Senator Erpenbach supports Gov. Evers’ workforce development proposals
If you had any doubt that Republicans are out of touch with Wisconsinites, today’s Joint Committee on Finance agency briefing on the Department of Workforce Development may clear that up. As our Republican colleagues argued for hours that Wisconsin workers don’t deserve to be paid a living wage, multi-millionaires shouldn’t shoulder their fair share, and hard-working Wisconsinites shouldn’t be afforded basic liberties such as family and medical leave, they made it evident that they have less interest in protecting employees in Wisconsin, than in providing massive hand-outs to major corporate donors.
One of the most astonishing arguments that came up again and again by my GOP colleagues was against raising the minimum wage. According to Republicans, Wisconsin should not increase the minimum wage because that discourages workers from wanting to raise themselves out of poverty. This may be surprising, but no one chooses to be poor and living in poverty is not easy. The prehistoric argument that people can pull themselves up by their bootstraps has been disproven, and is not working. There are huge disparities in Wisconsin, and some full time employees aren’t making ends meet. It was acknowledged at today’s hearing that a minimum wage increase would not impact hiring for the vast majority of jobs that are higher-paying, yet my GOP colleagues strongly oppose proposals that improve employees’ quality of life in Wisconsin.
Instead of agreeing with a $1 increase in minimum wage for working-class Wisconsinites, Republicans stood up for their wasteful tax handout, which gives 16 wealthy individuals $36 million. 79.6% of the individual portion of the manufacturing tax handout goes to millionaires, and it has produced fewer jobs since being enacted. Wisconsin added less than ½ (15,334) as many manufacturing jobs in FIVE years since the manufacturing tax credit started costing taxpayers hundreds of millions than in THREE years before it (31,431) -- and trailed the national rate of manufacturing job creation (and four out of five nearby states) since it started to take effect. The GOP arguments fall short, because they refuse to open their eyes to their failed policies.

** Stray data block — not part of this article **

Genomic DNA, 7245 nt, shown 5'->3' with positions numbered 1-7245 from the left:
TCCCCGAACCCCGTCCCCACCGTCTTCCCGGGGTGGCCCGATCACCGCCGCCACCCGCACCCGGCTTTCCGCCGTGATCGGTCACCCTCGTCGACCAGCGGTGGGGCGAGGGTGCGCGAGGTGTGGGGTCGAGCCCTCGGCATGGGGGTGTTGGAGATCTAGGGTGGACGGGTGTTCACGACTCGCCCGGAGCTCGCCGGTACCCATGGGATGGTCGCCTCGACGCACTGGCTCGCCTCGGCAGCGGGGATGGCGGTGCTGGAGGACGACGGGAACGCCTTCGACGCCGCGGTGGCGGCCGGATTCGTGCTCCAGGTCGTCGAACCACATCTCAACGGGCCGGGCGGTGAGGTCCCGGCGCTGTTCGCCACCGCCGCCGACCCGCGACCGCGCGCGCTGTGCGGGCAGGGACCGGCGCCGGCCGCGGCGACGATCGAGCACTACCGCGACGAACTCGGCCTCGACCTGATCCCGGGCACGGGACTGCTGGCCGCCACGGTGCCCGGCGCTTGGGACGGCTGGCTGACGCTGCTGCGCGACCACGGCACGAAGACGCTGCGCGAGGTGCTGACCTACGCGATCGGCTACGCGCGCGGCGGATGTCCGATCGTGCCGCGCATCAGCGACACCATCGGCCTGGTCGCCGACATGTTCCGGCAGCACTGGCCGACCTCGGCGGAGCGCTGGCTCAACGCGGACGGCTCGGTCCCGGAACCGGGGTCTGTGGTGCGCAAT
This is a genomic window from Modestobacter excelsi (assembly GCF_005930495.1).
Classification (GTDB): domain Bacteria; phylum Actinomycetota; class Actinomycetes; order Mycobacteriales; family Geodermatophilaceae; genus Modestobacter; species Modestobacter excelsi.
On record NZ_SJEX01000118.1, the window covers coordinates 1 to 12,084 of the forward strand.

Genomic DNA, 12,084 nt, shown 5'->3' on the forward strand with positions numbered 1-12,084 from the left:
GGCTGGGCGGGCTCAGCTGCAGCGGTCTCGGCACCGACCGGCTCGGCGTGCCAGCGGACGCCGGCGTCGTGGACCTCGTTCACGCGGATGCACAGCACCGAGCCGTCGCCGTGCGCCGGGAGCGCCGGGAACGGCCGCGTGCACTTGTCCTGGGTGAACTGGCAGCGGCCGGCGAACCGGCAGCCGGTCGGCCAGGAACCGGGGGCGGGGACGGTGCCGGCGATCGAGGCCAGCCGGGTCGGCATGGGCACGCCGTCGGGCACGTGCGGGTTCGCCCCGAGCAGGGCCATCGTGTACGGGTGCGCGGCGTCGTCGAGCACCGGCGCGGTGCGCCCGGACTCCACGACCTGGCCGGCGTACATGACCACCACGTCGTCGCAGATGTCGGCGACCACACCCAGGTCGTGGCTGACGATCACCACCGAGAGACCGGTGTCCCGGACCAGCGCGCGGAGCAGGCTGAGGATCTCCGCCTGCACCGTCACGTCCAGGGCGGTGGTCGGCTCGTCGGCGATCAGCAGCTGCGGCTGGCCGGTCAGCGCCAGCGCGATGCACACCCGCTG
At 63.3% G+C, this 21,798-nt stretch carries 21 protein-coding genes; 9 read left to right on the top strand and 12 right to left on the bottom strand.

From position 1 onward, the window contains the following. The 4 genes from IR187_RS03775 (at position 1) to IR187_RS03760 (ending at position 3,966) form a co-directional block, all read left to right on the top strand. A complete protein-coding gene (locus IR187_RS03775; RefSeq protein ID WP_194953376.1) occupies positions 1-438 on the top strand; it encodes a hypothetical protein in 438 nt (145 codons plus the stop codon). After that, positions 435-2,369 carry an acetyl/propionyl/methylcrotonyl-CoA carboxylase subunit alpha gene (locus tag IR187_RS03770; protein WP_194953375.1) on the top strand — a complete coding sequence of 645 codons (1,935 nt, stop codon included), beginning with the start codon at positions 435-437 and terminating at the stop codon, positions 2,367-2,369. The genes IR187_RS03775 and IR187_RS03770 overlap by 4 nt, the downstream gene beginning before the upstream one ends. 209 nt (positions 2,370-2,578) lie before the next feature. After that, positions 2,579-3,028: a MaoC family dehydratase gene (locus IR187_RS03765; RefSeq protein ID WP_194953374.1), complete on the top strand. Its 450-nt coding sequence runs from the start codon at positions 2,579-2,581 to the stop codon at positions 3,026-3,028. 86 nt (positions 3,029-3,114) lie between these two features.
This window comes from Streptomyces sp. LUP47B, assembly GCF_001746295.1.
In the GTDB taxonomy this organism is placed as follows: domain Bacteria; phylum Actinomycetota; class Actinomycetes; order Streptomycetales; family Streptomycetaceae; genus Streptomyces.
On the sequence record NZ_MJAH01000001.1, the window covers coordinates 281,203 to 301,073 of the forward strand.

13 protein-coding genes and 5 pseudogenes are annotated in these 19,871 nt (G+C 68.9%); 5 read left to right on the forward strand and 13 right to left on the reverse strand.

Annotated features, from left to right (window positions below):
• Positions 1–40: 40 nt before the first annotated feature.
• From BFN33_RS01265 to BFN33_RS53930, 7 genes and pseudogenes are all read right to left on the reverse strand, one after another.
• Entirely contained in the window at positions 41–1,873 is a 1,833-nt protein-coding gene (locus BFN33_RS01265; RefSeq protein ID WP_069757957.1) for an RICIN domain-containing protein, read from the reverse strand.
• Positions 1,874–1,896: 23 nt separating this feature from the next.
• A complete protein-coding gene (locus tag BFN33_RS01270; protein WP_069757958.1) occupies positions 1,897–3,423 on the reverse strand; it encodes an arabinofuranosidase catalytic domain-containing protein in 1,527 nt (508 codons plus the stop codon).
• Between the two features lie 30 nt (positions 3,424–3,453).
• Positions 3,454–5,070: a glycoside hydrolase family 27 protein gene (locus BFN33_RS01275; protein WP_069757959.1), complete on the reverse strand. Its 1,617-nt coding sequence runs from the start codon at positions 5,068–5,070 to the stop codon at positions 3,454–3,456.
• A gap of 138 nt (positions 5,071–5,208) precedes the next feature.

The worker shortage did not happen overnight. It was a direct consequence of years of failed GOP policies that hurt our economy. It is tremendously disappointing that my Republican colleagues continue to be more interested in attacking the people of Wisconsin than working together to defend their rights. Secretary-designee Frostman and his team are working for the people of Wisconsin, and I am looking forward to connecting the dots to improve our economy, by looking at the realities of our worker shortages and coming up with real solutions to attract and retain talent in our state.